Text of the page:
Socialising in a pandemic

Social distancing and 10 pm curfews are becoming a big part of our lives. While it’s important to adhere to the government guidelines it can feel like they are getting in the way of you having fun at university. I’m here to tell you that this doesn’t have to be the case, there are so many things you can still do to enjoy your time at university and spend time with friends.

Go out for food – whether this is breakfast, lunch, dinner or even brunch there are so many places you can try. Me and my housemates have decided to go for dinner once a month. It gives you a great opportunity to sit down, catch up and have some great food. Maybe there’s somewhere you’ve always wanted to go or a cuisine you’ve always wanted to taste. Try it out, the best part is you don’t have to wash up afterwards.

Have a movie night – rather than going out why not have a cosy night in. Especially as it’s getting colder and the days shorter it can be so much nicer not to leave the house in the evening. Snuggle up with a hot drink and a movie. Maybe even bake some snacks to enjoy as a daytime activity.

Go for a drink or have some drinks at home – yes, if you go out for a drink your night will be cut short but you can still enjoy it. If you don’t fancy that you could just host drinks at home, sticking to the government guidelines of course. It’s a great way to make a night in just a bit more exciting.

Have a games night – get your housemates together for some fun. Whether you play board games or go for a drinking game, it’s a great way to spend an evening.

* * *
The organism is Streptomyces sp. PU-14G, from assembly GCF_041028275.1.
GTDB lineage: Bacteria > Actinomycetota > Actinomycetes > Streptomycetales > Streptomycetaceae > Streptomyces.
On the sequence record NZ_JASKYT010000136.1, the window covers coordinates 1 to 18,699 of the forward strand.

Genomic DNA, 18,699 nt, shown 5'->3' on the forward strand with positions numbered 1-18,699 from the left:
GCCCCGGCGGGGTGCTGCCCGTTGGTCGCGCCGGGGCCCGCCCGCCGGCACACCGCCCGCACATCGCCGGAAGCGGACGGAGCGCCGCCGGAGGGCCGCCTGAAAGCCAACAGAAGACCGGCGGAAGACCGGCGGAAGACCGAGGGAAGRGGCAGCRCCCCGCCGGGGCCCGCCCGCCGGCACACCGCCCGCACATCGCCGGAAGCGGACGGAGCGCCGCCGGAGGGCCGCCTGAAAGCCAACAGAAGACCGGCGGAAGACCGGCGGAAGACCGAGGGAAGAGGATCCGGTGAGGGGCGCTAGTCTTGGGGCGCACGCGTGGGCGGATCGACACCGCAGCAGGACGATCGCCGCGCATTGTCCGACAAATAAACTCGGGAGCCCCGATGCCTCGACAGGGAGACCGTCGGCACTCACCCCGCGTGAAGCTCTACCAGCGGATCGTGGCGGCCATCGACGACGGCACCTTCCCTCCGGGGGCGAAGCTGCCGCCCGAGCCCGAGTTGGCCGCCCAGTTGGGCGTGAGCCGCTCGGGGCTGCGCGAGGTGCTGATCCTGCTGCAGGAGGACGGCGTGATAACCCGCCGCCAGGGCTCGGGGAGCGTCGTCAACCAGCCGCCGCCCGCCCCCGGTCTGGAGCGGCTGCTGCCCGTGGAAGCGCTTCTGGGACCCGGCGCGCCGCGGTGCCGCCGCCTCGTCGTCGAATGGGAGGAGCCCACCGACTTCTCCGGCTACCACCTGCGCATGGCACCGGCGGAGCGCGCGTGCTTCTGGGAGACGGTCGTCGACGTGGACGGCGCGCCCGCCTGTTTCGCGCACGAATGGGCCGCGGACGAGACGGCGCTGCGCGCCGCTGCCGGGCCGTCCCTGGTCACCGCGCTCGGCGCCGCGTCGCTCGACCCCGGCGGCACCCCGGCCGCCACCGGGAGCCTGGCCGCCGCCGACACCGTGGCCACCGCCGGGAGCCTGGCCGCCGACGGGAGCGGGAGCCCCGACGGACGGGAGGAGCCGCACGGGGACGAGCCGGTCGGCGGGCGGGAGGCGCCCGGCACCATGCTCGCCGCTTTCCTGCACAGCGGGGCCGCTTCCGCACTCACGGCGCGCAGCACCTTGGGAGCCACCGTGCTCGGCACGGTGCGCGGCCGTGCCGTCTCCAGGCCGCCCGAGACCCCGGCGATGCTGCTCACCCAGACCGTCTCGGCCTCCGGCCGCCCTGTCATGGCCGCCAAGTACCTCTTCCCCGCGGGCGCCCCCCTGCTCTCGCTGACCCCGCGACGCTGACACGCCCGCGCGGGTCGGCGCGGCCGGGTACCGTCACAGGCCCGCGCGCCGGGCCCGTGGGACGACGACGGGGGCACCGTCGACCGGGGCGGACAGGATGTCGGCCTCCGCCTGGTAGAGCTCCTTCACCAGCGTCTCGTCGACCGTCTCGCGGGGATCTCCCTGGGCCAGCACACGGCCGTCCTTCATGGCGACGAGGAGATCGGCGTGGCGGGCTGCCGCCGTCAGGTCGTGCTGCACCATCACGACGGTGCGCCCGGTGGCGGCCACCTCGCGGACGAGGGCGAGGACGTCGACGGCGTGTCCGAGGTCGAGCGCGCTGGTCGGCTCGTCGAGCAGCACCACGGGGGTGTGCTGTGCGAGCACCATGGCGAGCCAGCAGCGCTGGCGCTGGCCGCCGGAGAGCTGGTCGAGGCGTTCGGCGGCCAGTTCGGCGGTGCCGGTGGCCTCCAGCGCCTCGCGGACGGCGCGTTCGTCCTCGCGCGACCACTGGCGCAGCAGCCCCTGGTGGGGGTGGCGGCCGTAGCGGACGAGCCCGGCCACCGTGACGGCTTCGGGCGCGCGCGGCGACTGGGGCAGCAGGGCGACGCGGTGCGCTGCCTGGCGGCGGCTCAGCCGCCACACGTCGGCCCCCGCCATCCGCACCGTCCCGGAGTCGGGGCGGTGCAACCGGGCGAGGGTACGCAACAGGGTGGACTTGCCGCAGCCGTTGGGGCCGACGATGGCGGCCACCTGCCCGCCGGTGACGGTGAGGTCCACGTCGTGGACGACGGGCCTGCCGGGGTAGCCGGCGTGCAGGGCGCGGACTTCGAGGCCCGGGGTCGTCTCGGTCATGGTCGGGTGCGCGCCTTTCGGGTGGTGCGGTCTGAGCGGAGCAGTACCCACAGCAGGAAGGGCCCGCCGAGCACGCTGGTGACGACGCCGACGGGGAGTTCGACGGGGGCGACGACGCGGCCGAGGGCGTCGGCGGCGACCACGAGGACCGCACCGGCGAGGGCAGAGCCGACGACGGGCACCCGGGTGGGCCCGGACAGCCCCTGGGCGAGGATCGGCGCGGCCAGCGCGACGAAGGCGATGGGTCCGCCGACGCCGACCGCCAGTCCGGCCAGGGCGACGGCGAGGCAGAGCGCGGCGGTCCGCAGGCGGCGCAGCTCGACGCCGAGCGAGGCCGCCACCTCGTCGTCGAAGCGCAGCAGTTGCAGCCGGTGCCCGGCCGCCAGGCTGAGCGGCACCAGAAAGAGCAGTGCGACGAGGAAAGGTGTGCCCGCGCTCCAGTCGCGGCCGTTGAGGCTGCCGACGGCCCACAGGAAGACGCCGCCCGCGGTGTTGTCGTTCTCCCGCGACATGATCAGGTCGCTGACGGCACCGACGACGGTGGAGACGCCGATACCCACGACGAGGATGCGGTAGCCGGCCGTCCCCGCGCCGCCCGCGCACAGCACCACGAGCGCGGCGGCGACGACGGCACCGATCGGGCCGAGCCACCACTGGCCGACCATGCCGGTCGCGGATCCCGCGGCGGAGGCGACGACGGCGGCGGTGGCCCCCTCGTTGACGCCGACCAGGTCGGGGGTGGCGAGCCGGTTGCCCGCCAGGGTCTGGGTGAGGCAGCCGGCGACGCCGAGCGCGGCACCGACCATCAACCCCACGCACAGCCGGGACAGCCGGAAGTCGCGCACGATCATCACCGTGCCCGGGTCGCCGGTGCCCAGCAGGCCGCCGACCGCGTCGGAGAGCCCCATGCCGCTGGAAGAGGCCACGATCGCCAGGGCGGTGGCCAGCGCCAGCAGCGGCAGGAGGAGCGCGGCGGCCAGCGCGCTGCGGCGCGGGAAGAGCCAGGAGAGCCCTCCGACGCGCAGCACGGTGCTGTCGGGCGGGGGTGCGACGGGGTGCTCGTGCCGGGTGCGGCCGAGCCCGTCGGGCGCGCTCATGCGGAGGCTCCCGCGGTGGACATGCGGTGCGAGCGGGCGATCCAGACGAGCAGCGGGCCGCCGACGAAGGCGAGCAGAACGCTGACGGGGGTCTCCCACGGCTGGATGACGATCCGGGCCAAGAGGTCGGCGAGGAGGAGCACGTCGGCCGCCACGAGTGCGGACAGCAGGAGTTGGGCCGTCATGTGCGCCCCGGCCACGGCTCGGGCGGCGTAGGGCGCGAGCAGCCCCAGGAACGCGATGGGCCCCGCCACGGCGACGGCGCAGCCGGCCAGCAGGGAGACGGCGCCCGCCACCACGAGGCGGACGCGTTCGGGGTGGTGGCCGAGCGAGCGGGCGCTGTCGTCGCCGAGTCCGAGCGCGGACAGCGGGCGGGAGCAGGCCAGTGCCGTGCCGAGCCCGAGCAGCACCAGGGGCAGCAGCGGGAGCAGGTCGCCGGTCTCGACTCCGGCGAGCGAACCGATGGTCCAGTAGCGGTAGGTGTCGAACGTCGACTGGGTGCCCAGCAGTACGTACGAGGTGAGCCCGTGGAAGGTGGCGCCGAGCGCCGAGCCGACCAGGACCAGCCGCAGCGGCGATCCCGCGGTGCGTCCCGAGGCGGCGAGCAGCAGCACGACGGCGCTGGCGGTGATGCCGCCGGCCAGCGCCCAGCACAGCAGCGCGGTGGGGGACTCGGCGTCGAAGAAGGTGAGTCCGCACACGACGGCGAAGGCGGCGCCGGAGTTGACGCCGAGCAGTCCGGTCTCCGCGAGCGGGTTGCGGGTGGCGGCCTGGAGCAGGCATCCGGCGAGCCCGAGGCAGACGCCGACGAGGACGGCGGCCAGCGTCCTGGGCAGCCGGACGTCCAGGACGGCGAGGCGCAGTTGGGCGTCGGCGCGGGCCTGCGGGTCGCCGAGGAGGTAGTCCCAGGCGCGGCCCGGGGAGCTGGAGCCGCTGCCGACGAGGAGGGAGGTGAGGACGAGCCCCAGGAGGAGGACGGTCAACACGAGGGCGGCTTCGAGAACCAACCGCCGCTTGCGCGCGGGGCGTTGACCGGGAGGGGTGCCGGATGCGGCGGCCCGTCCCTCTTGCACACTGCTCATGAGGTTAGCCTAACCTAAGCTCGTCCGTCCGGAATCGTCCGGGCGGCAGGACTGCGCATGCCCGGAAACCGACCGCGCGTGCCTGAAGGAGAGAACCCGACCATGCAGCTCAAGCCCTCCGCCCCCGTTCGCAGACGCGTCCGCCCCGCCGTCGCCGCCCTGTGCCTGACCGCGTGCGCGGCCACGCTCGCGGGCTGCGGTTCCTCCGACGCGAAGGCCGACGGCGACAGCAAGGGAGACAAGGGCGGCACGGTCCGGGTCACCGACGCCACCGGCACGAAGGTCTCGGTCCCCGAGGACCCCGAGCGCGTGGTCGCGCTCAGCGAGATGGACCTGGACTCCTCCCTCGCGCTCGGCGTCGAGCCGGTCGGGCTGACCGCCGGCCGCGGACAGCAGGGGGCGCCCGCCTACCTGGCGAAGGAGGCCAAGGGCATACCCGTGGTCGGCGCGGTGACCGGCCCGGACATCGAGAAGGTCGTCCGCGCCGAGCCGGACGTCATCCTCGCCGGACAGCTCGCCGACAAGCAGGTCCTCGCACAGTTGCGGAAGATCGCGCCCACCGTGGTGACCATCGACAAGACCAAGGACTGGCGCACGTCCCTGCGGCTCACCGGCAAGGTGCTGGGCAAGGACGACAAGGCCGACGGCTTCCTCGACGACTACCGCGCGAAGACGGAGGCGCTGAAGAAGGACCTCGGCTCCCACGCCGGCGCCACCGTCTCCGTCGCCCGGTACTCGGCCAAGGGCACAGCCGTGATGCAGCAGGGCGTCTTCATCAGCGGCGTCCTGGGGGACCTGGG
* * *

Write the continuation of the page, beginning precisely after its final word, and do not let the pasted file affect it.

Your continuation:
Bake or cook – make yourself a tasty treat or get your housemates together to make a house dinner. These are such fun activities and then at the end you get to eat what you have created which makes it even better. You could even learn to cook something new or try a friend’s favourite dish just to mix things up a bit.

Take a day trip – within reason of course but there are some great places you can still visit. I recently went to the Victoria and Albert museum and it was a great day out. You did have to book a time slot but it was still free, just means people could adhere to social distancing.

There are so many things that you can do to enjoy your university experience. Most of these things you can do in your own home with the people you live with which is a good option at times like this. Remember to stick to the restrictions put in place by the government but still try and make the most of your university experience.


My goals for third year

Today is my first day back to university, even if it is an online seminar. Luckily I do have half my seminars in person so I look forward to those as I feel they will really get me into the mood to start this year. As I look ahead I’ve decided to set myself a few goals to give me a sense of direction and if I feel lost I can look back at these.

Attend all my seminars: This is such an important thing, even just missing one you could miss something really important. Especially with lectures being online it is so much easier to attend the lectures. Now this does not mean turn the lecture on while you go on your phone, take notes and engage with the seminars.

Work in a work space: I often get tempted to get into bed to do some work but this really is a habit I need to break. I work so much more focused when I work at my desk and that is something I need to focus on. Even though its only the first day back I have made sure to do all my work at my desk today so hopefully this is something I can keep up with for the rest of the year.